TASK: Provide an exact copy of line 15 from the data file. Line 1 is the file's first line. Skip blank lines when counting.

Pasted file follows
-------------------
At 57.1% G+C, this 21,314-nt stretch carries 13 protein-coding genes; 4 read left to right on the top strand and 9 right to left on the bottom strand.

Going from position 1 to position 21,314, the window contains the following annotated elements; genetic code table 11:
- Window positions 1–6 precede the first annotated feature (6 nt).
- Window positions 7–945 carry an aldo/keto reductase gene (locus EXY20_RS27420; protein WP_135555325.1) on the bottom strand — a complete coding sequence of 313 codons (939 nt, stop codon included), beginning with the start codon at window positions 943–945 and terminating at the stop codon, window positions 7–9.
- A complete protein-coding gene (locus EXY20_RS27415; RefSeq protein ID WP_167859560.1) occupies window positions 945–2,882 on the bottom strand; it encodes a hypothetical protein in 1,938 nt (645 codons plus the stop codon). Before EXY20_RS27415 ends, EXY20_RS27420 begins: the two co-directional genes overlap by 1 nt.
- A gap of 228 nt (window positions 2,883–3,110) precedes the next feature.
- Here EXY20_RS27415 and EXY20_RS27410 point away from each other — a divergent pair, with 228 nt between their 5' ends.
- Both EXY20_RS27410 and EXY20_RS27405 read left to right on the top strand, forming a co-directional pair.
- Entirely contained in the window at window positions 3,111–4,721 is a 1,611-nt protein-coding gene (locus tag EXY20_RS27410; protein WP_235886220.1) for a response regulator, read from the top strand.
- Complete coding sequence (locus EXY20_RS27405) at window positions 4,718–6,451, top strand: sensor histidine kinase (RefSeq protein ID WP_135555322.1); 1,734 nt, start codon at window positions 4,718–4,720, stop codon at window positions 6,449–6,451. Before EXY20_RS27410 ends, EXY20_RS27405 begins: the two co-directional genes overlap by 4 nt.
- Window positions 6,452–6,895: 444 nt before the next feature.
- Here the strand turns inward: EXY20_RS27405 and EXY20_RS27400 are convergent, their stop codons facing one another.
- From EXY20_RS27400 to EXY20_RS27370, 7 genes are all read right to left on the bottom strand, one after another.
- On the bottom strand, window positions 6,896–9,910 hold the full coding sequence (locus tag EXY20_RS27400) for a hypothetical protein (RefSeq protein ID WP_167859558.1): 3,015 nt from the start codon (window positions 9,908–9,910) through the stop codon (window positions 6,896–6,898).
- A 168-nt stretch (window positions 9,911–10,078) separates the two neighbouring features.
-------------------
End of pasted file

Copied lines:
- A 168-nt stretch (window positions 9,911–10,078) separates the two neighbouring features.